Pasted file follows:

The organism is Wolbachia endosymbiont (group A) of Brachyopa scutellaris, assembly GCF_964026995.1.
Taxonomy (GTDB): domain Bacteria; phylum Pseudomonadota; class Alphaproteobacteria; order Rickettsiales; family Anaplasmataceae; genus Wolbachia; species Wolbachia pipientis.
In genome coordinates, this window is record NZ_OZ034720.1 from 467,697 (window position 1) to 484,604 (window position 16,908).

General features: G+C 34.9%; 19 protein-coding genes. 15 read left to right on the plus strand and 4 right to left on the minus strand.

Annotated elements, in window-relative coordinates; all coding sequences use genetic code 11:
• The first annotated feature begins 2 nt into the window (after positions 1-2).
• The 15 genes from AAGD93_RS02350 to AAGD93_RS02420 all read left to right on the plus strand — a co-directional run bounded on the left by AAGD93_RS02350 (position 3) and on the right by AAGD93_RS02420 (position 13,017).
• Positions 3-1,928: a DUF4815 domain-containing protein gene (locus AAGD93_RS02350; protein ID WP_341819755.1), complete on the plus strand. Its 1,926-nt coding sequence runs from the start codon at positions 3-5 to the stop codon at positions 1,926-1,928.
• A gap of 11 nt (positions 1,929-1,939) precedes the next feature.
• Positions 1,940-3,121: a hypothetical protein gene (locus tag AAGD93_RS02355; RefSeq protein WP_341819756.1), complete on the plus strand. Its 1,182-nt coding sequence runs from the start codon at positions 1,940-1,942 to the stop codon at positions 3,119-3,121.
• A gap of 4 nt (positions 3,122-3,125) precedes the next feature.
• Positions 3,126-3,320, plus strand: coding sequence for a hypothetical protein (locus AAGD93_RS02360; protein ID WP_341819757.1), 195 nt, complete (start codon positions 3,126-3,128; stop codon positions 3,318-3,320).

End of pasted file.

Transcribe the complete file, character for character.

The organism is Wolbachia endosymbiont (group A) of Brachyopa scutellaris, assembly GCF_964026995.1.
Taxonomy (GTDB): domain Bacteria; phylum Pseudomonadota; class Alphaproteobacteria; order Rickettsiales; family Anaplasmataceae; genus Wolbachia; species Wolbachia pipientis.
In genome coordinates, this window is record NZ_OZ034720.1 from 467,697 (window position 1) to 484,604 (window position 16,908).

General features: G+C 34.9%; 19 protein-coding genes. 15 read left to right on the plus strand and 4 right to left on the minus strand.

Annotated elements, in window-relative coordinates; all coding sequences use genetic code 11:
• The first annotated feature begins 2 nt into the window (after positions 1-2).
• The 15 genes from AAGD93_RS02350 to AAGD93_RS02420 all read left to right on the plus strand — a co-directional run bounded on the left by AAGD93_RS02350 (position 3) and on the right by AAGD93_RS02420 (position 13,017).
• Positions 3-1,928: a DUF4815 domain-containing protein gene (locus AAGD93_RS02350; protein ID WP_341819755.1), complete on the plus strand. Its 1,926-nt coding sequence runs from the start codon at positions 3-5 to the stop codon at positions 1,926-1,928.
• A gap of 11 nt (positions 1,929-1,939) precedes the next feature.
• Positions 1,940-3,121: a hypothetical protein gene (locus tag AAGD93_RS02355; RefSeq protein WP_341819756.1), complete on the plus strand. Its 1,182-nt coding sequence runs from the start codon at positions 1,940-1,942 to the stop codon at positions 3,119-3,121.
• A gap of 4 nt (positions 3,122-3,125) precedes the next feature.
• Positions 3,126-3,320, plus strand: coding sequence for a hypothetical protein (locus AAGD93_RS02360; protein ID WP_341819757.1), 195 nt, complete (start codon positions 3,126-3,128; stop codon positions 3,318-3,320).